Paul Ecke Central Elementary School in Encinitas, California has started teaching yoga classes to its elementary school students. The classes are to be held twice weekly for thirty minutes a session.
Some parents are raising religious objections to these classes, fearing that the program will promote Hindu religious beliefs. They are claiming it violates their First Amendment rights. One parent said that the school is using yoga as “a tool for many things beyond just stretching.” While many parents have said that their children enjoy the classes, about 200 people have signed a petition saying they are against the program.
The program is supported with funds from the nonprofit Jois Foundation, founded in memory of the father of Ashtanga yoga. Some foundation leaders have equated the physical act of yoga to part of a broader spiritual question, which Dean Broyles, attorney for the Plaintiffs, views as problematic. He explained that, “There is a transparent promotion of Hindu religious beliefs and practices in the public schools” through the program. He asked, “How is a sun salutation or a lotus position not a worshipful pose?” Broyles has explained that the opponents to the Ashtanga yoga classes are not against yoga; they are against the fact that the Jois Foundation has specifically described Ashtanga Yoga as spiritual.
There is a bit of a disagreement as to whether or not the district officials have removed the mystical, spiritual, or religious nature of the yoga. Some say it was removed to make it appropriate for an elementary school class and some say it was not removed because it was not present to begin with. Either way, it is apparently the district, and not the Jois Foundation, that is selecting the teachers and writing the curriculum.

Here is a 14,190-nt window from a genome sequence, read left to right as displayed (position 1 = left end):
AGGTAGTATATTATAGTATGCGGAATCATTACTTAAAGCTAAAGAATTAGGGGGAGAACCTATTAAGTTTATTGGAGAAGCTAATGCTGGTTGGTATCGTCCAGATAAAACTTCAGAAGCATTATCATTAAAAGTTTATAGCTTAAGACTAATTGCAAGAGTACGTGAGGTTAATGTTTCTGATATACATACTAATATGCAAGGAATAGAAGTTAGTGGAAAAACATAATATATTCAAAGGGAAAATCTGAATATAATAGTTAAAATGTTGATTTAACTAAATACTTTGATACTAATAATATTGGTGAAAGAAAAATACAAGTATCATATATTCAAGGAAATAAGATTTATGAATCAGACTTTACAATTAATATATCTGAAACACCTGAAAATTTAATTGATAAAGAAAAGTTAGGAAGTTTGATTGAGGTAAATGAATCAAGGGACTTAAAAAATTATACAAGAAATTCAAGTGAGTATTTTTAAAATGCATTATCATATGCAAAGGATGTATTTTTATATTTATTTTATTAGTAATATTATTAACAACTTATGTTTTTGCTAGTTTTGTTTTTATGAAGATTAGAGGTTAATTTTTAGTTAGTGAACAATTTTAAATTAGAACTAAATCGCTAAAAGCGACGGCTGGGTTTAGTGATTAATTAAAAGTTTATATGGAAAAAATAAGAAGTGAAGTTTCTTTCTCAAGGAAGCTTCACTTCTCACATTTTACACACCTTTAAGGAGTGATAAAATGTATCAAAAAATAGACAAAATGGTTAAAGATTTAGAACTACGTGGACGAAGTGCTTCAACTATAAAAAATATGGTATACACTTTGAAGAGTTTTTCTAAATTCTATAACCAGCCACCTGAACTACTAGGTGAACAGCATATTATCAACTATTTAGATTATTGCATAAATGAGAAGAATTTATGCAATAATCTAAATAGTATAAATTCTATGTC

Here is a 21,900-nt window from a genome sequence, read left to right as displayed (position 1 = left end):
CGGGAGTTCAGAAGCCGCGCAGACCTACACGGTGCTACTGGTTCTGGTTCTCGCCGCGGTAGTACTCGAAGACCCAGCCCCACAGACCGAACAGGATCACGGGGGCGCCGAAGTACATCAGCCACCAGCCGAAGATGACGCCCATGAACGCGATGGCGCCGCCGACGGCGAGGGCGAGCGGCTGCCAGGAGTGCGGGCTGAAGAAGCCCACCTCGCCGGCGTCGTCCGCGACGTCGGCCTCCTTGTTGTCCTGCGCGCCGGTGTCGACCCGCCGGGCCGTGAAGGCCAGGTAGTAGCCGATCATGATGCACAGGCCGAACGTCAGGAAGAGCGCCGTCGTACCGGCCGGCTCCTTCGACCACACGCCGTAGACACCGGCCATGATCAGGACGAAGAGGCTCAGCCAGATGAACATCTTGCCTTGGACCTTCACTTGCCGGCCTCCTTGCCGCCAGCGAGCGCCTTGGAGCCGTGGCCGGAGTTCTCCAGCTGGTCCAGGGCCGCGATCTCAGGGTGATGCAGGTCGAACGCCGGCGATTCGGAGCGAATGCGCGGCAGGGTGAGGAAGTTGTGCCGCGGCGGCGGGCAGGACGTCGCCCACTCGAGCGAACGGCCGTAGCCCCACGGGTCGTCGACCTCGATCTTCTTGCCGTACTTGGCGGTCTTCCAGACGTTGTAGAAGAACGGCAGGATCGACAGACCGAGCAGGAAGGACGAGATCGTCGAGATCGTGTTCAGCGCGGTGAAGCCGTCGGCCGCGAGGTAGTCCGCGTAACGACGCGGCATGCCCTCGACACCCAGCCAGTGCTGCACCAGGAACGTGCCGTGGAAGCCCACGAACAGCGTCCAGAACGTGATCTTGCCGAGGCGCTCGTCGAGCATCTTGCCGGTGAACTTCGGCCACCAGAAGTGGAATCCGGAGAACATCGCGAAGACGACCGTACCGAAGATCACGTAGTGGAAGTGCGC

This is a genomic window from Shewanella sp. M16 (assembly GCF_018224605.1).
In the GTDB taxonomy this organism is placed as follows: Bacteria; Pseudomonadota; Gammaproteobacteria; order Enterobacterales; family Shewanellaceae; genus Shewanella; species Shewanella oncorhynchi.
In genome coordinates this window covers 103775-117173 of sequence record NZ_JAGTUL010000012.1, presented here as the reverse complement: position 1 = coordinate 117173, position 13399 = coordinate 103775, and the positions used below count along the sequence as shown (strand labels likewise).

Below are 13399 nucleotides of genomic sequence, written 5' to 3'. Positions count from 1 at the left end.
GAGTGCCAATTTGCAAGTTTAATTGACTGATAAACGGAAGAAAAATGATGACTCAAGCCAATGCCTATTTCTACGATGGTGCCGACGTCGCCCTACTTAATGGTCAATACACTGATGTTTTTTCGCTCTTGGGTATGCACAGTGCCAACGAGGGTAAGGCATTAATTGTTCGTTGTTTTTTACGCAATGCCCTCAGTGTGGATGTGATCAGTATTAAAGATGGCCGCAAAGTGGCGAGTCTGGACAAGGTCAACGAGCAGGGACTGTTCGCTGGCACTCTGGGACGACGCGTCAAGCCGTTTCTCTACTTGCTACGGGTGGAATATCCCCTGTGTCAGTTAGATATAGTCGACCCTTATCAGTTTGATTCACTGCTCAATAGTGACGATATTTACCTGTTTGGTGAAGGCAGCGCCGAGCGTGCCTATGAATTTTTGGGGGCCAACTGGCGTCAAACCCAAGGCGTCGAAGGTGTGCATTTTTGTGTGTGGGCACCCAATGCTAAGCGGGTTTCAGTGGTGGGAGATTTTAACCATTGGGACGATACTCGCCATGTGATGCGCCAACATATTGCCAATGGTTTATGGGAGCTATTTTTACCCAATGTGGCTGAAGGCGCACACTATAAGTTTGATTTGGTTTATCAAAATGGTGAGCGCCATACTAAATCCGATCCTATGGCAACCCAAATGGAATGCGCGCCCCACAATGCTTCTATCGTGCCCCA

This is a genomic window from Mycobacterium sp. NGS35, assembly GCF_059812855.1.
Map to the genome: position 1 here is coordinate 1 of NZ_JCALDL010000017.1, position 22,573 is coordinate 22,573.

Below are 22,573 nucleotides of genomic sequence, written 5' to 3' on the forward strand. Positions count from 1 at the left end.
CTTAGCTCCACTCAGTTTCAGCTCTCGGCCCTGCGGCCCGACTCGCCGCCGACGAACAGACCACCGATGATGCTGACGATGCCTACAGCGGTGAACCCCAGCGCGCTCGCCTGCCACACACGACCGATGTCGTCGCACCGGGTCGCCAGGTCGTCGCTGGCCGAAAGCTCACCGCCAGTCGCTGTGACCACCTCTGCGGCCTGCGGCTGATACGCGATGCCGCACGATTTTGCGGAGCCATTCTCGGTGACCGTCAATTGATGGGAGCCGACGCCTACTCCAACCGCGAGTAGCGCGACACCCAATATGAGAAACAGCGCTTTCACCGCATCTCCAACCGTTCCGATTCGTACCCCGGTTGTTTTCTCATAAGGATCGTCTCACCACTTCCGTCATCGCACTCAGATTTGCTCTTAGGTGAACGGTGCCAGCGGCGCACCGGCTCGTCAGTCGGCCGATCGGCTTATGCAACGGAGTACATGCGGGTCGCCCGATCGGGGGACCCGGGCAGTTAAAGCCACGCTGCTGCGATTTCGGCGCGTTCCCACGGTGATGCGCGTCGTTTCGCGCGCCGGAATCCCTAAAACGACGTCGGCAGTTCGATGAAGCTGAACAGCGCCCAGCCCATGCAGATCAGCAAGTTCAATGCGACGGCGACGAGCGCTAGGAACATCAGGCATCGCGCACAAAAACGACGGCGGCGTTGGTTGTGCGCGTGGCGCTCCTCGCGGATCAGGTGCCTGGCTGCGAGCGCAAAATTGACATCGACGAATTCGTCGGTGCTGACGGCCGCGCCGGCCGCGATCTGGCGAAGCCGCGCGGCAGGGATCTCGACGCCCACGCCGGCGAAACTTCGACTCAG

Apparently, the classes are not mandatory for students. The school superintendent, Tim Baird, clarified by saying, “If your faith is such that you believe that simply by doing the gorilla pose you’re invoking the Hindu gods, then by all means your child can be doing something else.” One parent, James Lawrence, has removed his children from the program. He would prefer that his children receive another form of physical exercise instead, but the school has no second option. Instead, his children, along with all of the other children choosing not to participate, do homework or read during the sessions. Further, the plaintiffs allege that children who have opted out of the program have been harassed and bullied.
Enyedi, the yoga instructor, seemed to defend yoga from an exercise/athletic perspective. She said, “The Ashtanga yoga sequence helps me as an athlete. I’m not a Hindu.” One teacher at the school explained that yoga is helping the students; it has helped create a level of focus in the students after they have completed the stretching exercises. The district has said: “We’re not teaching religion. We teach a very mainstream physical fitness program that happens to incorporate yoga into it. It’s part of our overall wellness program.”